Chinatown in Manhattan, 1995
The people of New York City, the New Yorkers, share a unique culture rooted in centuries of immigration and city life. This culture is shared to some extent with inhabitants of the New York metropolitan area, many of city origin, who may also be commuters to the city. There is considerable diversity of in this local culture, varying by ethnic group, social class, and neighborhood.
Immigration and ethnicity
To some observers, New York, with its large immigrant population, seems more of an international city than something specifically "American". But to others, the city's very openness to newcomers makes it the archetype of a 'nation of immigrants'. Among large American cities only Los Angeles receives more immigrants, but immigration to New York is considerably more diverse. It is not without reason that the city government maintains translators in 180 languages. For illustration, although New York has a larger Jewish population than Jerusalem, still a majority of city residents are non-white. Residents are accustomed to thinking of everyone in the city as a member of a minority in some sense, but they also have a shared identity as New Yorkers.
As in many major cities, immigrants to New York and sometimes their descendants tend to congregate into ethnic enclaves where they can talk and shop and work with people from their country of origin. This phenomena is more pronounced in New York than in other U.S. cities, and the five boroughs are home to many distinct communities of Irish, Italians, Chinese, Korean, Puerto Ricans, Caribbeans, Hasidic Jews and many others, though there are also more multi-ethnic or cosmopolitan neighborhoods where people of different backgrounds can coexist in ease or in tension.
New York City has a larger Jewish population than any other city in the world. Approximately 1 million New Yorkers, or about 13%, are Jewish.  Percentage-wise, this is second largest percentage in the United States, next to Miami, Florida. As a result, New York City culture has borrowed certain elements of Jewish culture, such as bagels. New York City is also home to the Jewish Theological Seminary, the world headquarters of Orthodox Judaism, as well as the headquarters of the Anti-Defamation League. Abraham D. Beame was New York City's first Jewish mayor, and the current mayor, Michael Bloomberg, is also of Jewish descent.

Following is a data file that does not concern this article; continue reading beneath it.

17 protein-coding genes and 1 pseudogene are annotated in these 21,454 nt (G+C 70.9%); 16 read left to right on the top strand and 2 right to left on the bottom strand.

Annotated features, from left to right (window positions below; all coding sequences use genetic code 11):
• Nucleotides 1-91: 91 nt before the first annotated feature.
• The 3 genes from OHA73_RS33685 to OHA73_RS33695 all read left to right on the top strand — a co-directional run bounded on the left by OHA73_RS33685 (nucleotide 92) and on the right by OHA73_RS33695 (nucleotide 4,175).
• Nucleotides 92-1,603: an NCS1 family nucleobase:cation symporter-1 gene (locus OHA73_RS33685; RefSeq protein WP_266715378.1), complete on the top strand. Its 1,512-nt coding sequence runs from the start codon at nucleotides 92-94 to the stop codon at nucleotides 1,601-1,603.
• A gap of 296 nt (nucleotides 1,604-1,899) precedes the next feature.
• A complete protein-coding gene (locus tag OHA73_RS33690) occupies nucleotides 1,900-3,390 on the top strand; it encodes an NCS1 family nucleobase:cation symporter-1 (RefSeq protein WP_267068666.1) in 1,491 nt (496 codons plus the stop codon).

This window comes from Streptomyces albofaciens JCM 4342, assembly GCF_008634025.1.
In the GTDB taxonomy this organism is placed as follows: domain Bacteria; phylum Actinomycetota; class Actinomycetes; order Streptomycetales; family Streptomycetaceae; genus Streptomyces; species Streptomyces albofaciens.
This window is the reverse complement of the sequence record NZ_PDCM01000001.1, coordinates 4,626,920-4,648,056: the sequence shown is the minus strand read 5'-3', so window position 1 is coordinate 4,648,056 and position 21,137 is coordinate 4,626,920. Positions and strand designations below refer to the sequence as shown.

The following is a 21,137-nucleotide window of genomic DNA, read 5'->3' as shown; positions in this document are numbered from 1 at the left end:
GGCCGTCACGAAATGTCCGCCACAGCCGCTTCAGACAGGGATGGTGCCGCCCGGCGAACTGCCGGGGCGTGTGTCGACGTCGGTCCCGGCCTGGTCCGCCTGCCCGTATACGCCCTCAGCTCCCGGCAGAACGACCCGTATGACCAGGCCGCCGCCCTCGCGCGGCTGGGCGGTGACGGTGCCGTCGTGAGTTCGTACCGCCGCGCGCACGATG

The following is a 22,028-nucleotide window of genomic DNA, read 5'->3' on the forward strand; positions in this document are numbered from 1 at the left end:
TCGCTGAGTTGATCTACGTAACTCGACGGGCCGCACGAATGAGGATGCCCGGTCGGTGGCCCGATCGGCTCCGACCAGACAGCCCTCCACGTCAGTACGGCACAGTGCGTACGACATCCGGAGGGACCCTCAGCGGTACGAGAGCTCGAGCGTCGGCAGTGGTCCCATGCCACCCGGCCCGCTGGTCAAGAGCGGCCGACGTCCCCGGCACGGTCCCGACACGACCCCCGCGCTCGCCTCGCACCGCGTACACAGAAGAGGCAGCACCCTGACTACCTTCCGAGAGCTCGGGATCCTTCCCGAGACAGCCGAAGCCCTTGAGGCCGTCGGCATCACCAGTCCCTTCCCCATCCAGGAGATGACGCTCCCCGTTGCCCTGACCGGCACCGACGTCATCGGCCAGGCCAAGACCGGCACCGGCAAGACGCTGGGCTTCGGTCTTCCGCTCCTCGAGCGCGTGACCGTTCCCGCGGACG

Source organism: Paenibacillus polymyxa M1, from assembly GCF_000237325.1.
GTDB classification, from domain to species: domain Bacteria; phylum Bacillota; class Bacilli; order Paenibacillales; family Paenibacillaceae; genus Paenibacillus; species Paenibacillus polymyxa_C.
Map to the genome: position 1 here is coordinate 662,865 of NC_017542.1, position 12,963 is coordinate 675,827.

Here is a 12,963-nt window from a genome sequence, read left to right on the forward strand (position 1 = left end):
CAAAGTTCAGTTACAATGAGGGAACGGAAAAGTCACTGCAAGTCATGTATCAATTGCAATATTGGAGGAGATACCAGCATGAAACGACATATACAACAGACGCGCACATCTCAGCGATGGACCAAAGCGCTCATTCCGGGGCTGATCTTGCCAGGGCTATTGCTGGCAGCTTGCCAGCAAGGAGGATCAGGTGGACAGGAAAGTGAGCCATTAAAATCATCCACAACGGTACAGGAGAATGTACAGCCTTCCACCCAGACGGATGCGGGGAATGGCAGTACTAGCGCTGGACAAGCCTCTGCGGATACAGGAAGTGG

The everyday lifestyle of New Yorkers differs substantially from that of other Americans, and has in some ways been compared to that of urban Western Europeans. Despite the best efforts of Robert Moses, residents are less attuned than other Americans to the 'car culture' that dominates most of the country. The well-designed New York Subway and the threat of congestion keep six in ten residents, including many middle class professionals, out of cars and off of the highways. Even the city's billionaire mayor is known to take the train to City Hall each morning. This pattern is strongest for Manhattanites, who live in an area with better subway service and worse traffic, but more moderated for residents of the outer boroughs, especially in more peripheral areas, though many here too commute by train to Manhattan. Also on Manhattan, between subway stops and destinations is built up the "walking city", a real pedestrian culture unrivaled in the U.S.